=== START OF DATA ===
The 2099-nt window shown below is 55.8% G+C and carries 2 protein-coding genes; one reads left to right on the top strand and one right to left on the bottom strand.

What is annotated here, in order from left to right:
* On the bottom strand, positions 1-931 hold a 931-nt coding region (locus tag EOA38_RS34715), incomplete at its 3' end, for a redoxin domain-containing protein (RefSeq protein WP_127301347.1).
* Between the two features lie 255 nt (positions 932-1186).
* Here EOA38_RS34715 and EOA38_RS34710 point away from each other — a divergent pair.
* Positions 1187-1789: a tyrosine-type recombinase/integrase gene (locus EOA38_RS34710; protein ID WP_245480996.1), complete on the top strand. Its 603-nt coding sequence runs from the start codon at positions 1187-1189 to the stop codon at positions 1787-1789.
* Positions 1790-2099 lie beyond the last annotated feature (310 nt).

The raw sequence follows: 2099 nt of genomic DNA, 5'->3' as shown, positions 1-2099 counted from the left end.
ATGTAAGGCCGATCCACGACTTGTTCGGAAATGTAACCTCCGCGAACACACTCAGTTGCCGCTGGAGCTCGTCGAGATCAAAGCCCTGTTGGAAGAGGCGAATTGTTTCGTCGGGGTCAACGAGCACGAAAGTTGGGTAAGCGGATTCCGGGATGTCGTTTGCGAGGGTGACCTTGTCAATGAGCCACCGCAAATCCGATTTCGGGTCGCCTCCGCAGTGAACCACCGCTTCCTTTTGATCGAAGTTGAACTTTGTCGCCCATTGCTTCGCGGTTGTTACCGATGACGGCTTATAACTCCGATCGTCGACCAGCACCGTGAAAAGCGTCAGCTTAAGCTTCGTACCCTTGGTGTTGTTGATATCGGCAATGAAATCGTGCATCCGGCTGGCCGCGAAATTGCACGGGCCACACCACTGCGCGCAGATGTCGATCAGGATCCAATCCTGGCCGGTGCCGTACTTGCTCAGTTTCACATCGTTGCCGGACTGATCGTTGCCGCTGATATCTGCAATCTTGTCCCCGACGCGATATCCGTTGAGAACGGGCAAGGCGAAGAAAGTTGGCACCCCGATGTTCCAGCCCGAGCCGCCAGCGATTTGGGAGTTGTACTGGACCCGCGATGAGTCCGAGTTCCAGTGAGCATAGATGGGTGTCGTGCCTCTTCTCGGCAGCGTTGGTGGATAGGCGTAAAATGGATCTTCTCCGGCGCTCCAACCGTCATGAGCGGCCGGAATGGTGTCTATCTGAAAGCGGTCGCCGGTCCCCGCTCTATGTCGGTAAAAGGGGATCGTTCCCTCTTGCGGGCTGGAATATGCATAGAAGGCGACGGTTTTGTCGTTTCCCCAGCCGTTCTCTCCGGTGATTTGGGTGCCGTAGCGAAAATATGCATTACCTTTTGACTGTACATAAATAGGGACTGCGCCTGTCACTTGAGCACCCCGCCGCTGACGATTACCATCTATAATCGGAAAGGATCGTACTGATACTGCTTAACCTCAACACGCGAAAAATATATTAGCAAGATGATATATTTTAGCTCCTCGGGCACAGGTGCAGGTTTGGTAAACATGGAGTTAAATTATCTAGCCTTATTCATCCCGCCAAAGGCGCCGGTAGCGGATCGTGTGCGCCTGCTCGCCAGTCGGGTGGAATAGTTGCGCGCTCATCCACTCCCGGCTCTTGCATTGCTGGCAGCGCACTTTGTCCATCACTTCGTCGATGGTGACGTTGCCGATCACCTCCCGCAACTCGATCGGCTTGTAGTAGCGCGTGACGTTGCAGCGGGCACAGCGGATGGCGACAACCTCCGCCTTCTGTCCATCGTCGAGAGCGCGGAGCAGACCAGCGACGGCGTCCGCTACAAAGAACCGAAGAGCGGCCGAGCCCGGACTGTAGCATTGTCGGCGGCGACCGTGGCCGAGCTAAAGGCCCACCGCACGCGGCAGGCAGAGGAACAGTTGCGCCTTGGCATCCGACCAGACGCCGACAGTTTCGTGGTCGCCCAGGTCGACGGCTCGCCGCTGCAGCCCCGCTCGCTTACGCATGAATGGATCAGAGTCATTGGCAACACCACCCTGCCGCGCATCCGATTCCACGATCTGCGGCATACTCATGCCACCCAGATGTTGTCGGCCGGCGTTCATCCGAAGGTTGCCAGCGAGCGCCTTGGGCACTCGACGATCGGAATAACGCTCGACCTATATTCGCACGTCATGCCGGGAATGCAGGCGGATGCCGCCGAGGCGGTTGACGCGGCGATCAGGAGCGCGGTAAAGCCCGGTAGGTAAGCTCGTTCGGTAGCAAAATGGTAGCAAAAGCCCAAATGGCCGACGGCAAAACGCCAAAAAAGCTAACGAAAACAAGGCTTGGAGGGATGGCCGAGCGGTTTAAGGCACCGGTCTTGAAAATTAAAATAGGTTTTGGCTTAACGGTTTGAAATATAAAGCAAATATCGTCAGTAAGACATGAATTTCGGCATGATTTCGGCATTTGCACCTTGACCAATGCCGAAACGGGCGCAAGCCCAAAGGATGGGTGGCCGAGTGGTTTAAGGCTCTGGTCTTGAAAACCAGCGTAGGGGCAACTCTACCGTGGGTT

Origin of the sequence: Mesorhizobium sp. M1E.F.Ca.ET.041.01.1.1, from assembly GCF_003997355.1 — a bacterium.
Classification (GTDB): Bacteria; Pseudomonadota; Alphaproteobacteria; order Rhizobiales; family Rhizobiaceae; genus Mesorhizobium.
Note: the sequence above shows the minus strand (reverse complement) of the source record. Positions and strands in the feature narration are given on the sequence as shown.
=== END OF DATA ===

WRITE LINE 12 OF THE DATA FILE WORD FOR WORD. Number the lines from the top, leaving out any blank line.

Note: the sequence above shows the minus strand (reverse complement) of the source record. Positions and strands in the feature narration are given on the sequence as shown.